Saturday, Oct. 28, 2006 | 7:46 a.m.
Jill Derby is making history.
With a little more than a week to go before Election Day, the Democrat running for U.S. Rep. Jim Gibbons' seat in Nevada's 2nd Congressional District remains competitive, a first in the reliably Republican stronghold.
Recent polls have shown the race either in a statistical dead heat or Derby within striking distance of Republican Dean Heller.
Political experts attribute the unprecedented competitiveness not only to the anti-Republican mood across the country but also to Heller's toothless campaign following a primary that essentially bankrupted his campaign coffers.
Ironically, winning the GOP primary in August put Heller at a distinct disadvantage.
He spent about $1 million in the primary, narrowly turning back a strong challenge from Assemblywoman Sharron Angle, who was supported by the conservative Washington-based Club for Growth. Heller won the primary by only 421 votes.
Derby, on the other hand, was unopposed in the Democratic primary.
That allowed her to hit the campaign trail and the airwaves early with a series of ads emphasizing her rural roots and political independence, defining herself before Heller got the chance to try to cast her as a liberal Democrat.
That head start, political experts say, continues to make the difference.
"They're some of the best ads I've seen this cycle," said Amy Walter, who analyzes House races for the nonpartisan Cook Political Report. "She's successfully defined herself as an outsider. She fits the district."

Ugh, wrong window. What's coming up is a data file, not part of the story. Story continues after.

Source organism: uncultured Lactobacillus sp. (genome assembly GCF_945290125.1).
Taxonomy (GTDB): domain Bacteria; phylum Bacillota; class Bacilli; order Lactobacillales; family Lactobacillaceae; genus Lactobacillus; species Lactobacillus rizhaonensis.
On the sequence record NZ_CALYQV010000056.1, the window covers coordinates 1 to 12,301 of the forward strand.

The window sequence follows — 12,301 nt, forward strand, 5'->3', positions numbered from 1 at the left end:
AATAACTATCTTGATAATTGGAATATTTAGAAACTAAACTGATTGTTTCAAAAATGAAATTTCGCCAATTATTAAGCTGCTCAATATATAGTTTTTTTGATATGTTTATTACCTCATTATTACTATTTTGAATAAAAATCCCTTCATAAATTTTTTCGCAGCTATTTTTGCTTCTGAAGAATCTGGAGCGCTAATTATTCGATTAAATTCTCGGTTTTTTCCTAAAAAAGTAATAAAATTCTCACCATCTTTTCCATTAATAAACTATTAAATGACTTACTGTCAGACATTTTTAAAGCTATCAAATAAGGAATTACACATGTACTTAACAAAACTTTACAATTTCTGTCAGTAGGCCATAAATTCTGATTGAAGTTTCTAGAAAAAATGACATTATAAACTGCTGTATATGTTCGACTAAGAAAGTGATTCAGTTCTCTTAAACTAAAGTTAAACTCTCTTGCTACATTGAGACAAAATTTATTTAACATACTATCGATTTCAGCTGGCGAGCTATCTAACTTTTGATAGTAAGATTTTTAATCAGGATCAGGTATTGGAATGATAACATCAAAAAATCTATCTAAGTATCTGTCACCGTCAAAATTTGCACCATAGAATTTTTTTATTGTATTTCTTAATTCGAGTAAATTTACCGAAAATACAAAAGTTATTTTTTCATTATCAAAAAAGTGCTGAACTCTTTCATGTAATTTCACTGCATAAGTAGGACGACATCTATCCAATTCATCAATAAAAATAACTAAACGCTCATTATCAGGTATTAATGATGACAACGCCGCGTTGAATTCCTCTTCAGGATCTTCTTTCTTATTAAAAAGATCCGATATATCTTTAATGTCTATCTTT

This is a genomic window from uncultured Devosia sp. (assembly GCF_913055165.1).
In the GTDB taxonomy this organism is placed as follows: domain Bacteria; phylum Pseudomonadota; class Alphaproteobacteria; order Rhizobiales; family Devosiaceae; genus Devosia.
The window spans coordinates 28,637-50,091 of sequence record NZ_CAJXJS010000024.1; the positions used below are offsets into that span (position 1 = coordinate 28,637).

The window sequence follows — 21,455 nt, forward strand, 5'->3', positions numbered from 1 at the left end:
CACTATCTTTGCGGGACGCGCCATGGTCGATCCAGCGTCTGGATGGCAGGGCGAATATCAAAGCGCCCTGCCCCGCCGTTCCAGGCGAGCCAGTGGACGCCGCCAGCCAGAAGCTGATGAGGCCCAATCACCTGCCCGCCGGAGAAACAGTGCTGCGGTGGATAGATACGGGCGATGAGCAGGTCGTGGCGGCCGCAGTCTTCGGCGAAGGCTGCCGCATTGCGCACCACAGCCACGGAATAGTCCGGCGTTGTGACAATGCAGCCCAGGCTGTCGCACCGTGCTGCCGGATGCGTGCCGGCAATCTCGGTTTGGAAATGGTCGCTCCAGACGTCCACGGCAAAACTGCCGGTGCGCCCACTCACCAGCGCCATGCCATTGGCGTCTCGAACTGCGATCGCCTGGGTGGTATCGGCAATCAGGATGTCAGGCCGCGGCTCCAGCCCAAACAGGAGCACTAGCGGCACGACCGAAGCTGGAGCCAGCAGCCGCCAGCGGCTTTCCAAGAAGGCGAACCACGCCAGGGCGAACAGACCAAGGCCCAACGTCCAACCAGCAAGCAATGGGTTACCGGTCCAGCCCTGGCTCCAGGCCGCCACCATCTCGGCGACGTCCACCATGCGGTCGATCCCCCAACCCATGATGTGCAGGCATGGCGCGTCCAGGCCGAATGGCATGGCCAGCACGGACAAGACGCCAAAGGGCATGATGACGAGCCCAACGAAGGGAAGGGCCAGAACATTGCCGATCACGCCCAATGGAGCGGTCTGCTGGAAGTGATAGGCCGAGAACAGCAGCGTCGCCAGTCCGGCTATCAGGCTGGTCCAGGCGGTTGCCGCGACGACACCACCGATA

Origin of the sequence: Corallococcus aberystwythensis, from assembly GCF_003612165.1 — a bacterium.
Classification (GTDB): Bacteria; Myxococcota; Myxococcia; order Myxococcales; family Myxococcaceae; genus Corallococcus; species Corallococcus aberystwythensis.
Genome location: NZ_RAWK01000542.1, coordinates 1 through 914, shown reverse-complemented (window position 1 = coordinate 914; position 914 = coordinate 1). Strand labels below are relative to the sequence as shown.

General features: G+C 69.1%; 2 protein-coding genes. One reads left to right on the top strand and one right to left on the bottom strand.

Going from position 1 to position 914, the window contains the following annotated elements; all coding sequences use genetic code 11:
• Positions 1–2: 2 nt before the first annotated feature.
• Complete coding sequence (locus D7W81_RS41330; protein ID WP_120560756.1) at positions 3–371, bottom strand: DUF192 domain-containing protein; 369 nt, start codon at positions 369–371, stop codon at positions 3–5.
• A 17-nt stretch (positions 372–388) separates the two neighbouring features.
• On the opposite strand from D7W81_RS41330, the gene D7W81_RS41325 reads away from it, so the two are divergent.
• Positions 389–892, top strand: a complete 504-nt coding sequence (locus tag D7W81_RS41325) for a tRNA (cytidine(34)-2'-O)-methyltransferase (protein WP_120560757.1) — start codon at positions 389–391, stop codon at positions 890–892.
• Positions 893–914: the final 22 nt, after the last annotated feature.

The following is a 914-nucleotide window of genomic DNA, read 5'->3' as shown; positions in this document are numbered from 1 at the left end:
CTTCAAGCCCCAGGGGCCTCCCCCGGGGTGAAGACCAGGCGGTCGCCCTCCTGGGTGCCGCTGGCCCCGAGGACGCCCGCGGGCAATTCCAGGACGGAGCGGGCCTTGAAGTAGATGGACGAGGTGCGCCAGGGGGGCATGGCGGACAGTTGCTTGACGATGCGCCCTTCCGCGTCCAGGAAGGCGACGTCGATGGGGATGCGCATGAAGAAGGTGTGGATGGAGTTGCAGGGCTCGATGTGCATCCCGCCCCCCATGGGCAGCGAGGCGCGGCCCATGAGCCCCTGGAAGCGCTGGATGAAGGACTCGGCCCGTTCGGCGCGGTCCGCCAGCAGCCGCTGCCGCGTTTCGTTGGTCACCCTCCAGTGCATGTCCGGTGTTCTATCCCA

Still, analysts stop short of calling the race a tossup, mostly because of the district's lopsided Republican voter registration advantage. The GOP holds a 47 percent to 34 percent registration edge - 48,000 more possible voters - over Democrats.
In recent weeks, Heller has been trying to make up for lost time, with plenty of help from the National Republican Campaign Committee, which recently started running an attack ad that bills Derby as - you guessed it - "too liberal."
The negative ad, along with two others produced in part by Heller's campaign, stands in stark contrast to Derby's folksy, friendly tone.
"Heller had to go with a much harder edge right away because he was late," said Eric Herzik, a UNR political scientist. "That has caused problems."
While Heller benefits from name recognition as Nevada's secretary of state, he has yet to clearly introduce himself as a congressional candidate to the district's voters, he said.
"Heller's a good candidate in an overwhelmingly Republican district, and this race is within the margin of error," said Herzik, a registered Republican. "That should tell you everything you need to know about the tough road Republicans are facing this year."
In another sign of just how competitive this race has become, the national parties are on track to spend more than $400,000 each for advertisements in Nevada's 2nd District.
The Democratic Congressional Campaign Committee spent $177,400 on a media buy this week just to slam Heller. And Republicans are pushing back. For the second time in as many months, President Bush is set to campaign for Heller, this time on Thursday in Elko.
"This race is so much closer than anybody would have predicted eight months ago," Herzik said.
The question now is, will Derby add a major chapter to the 2nd District's political history - or end up as simply a footnote?